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Elkhorn Slough and Beach Area - Collecting Journal and Maps, 1962 - 63

Map showing collection areas around Elkhorn Slough.

Collecting in the area of Elkhorn Slough was severely limited due to lack of accessible shoreline. As indicated on the enclosed map, only four areas within the mouth of the slough itself were readily accessible and covered. Except for these areas and two other small areas in the extreme upper reaches of the slough, the entire shoreline of the rest of Elkhorn Slough was fenced and posted private property.

An important point in considering the scarcity or complete absence of many groups of animals not found in this area was the scarcity of such attaching media as rocks and pilings. This is no doubt one of the basic reasons for the absence or scarcity of attaching or under rock forms such as sponges, hydroids, anemones, barnacles, flatworms, chitons, limpets, starfish, brittlestars, cucumbers, nudibranchs and tunicates. Of the 62 species found in this area, the vast majority of them were burrowing animals living beneath the surface of mud or sand.

Once again this collection record includes only those more conspicuous and common forms personally collected between the limits of the highest high tide and the lowest low tide in the area indicated. Only live specimens found are included here.

For collecting information for the surrounding areas, such as Pacific Grove and 17-Mile Drive, see here.

Map showing collecting areas around the Elkhorn Slough area

A short description of the areas that were covered may he of use in considering the various species collected:

Area #1 consisted of a flat stretch of approximately ½ mile of firm sandy mud just inside the main highway bridge. The upper zone was scattered with a few small to medium size rocks and beds of Zostera that were uncovered at a good minus tide. This area was particularly good for collecting Schizothaerus and Saxidomus spp.

Area #2 located just outside this same highway bridge was again a little less than ½ mile long and made up of firm sandy mud. It also had a few scattered medium size rocks in the upper zone but it was much less attractive as a collecting area due to the fact that the beach was much more steeply inclined and thus at a low tide much less horizontal flat was exposed. No Zostera was seen here.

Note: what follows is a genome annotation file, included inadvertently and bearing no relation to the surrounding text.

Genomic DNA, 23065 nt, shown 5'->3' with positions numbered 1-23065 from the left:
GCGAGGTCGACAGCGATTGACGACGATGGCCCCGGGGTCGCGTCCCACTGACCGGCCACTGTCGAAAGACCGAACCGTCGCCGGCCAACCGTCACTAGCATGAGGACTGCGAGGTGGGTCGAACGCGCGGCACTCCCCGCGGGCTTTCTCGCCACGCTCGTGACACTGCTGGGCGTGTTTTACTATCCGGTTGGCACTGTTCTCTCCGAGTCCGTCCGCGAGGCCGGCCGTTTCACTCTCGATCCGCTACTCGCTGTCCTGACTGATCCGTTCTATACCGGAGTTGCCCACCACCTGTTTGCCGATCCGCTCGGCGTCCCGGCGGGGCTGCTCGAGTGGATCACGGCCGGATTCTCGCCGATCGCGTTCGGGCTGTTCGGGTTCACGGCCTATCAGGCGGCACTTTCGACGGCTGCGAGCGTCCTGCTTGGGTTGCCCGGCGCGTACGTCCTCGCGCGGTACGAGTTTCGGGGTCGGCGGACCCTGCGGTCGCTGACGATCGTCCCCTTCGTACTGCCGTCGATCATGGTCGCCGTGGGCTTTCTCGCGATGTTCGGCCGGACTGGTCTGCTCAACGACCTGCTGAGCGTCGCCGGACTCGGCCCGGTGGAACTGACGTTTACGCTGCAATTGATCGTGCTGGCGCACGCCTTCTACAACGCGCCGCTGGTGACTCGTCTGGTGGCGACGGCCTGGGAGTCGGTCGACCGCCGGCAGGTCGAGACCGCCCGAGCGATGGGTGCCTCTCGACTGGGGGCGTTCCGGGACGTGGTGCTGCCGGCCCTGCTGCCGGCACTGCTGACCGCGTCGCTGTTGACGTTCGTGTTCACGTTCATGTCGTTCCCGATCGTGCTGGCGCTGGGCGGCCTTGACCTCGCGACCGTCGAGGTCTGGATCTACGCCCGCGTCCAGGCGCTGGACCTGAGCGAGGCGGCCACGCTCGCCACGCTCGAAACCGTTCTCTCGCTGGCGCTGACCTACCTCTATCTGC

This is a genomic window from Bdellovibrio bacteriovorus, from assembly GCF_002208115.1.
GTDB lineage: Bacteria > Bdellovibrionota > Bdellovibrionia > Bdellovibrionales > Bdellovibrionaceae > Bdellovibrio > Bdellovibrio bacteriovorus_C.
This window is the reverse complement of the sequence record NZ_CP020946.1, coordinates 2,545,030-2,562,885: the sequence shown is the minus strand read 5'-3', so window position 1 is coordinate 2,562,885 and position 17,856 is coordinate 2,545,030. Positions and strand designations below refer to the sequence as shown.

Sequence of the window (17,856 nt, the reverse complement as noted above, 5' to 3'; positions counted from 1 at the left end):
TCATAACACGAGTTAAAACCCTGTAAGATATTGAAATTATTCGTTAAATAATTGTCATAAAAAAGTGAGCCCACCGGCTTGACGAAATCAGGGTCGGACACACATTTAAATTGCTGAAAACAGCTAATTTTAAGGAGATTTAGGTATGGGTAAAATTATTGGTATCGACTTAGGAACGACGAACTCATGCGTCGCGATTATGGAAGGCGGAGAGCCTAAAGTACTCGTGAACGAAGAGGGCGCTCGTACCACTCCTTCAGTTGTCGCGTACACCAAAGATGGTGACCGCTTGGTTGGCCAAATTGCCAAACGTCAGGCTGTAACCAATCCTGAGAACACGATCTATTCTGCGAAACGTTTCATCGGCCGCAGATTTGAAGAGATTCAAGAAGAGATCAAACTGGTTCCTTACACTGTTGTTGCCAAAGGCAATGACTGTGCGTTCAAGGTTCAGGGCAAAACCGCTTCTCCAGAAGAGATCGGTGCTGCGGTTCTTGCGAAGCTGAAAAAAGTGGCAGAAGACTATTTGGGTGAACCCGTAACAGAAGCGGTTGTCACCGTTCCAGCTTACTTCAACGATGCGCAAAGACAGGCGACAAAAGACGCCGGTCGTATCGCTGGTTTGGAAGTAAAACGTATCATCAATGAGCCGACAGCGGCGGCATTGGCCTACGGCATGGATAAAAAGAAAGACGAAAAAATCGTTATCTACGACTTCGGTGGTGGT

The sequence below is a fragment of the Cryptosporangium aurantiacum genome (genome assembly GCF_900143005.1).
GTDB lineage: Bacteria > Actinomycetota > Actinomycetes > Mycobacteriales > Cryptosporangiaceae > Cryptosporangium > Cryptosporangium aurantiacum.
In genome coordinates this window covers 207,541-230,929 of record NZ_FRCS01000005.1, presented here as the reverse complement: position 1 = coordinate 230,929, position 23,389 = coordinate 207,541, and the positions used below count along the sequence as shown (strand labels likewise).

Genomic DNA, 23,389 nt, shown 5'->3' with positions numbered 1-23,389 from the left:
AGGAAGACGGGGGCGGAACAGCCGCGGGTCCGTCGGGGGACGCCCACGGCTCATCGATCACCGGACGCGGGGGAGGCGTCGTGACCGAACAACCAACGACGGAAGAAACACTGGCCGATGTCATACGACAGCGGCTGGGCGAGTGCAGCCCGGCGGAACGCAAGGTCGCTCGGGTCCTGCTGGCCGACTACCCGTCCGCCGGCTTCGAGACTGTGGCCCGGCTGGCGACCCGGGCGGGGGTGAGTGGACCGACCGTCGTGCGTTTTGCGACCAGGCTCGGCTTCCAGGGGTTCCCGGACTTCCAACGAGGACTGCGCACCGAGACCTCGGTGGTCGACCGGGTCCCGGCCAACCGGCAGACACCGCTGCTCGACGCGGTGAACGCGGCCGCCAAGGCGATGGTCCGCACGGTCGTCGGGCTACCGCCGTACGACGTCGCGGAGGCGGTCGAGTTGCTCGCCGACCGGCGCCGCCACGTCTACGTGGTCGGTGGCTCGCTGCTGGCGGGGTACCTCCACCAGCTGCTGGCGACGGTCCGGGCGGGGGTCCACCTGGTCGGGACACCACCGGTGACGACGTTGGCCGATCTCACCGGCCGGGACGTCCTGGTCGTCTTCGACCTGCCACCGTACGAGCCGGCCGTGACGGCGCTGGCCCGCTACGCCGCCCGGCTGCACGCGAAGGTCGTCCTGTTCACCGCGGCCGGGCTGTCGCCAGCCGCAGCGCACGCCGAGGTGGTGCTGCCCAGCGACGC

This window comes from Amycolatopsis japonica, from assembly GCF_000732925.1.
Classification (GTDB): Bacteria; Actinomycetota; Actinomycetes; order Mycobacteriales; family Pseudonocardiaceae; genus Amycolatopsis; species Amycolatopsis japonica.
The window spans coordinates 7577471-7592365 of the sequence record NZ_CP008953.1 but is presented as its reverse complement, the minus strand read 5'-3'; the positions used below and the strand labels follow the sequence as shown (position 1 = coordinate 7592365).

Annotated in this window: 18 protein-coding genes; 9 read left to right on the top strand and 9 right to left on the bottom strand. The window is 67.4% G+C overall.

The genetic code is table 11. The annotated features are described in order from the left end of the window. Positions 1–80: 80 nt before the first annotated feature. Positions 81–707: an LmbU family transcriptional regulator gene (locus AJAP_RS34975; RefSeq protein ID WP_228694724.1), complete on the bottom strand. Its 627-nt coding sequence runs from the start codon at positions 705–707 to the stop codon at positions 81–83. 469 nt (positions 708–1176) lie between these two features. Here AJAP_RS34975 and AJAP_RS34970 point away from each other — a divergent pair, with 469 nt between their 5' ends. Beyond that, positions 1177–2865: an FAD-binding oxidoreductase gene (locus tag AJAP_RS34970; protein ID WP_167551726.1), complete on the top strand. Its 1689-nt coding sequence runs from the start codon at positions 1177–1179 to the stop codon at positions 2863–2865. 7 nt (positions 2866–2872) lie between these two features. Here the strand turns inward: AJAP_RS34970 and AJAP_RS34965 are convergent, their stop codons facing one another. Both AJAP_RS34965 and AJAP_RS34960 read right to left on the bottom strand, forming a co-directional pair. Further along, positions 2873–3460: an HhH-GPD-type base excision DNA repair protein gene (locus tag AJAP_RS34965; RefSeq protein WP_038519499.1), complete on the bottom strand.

Area #3 consisted of one side of a ¾ mile long inlet just inside the mouth of the slough as the other side of this inlet was largely taken up by a small boat harbor. There were no rocks to speak of on this stretch of firm to soft sandy mudflat but at a good minus tide both extensive Zostera beds and a long thin sandy mud bar in the middle of the shallow inlet were exposed.

Area #4 was a large swampy marsh and due to the presence of tidal gates separating and restricting it from the full effects of the tidal fluctuations of the rest of the slough, very little in the way of inter-tidal invertebrate life was found here.

Area #5 was a stretch of exposed sandy beach approximately 2 miles long. It was located outside the mouth of Elkhorn Slough and thus was populated by a distinctly different group of species than those found within the protection of the slough. This sandy stretch of beach was completely devoid of rocks and received the full impact of the surf on its gradually sloping shoreline.

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Elkhorn Beach

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Moss Landing Power Plant
Its 500 foot tall stacks tower over Elkhorn Slough.

Elkhorn Slough tidal flats at low tide

Elkhorn Slough Tidal Flats
The Slough is one of the largest salt marshes in California.

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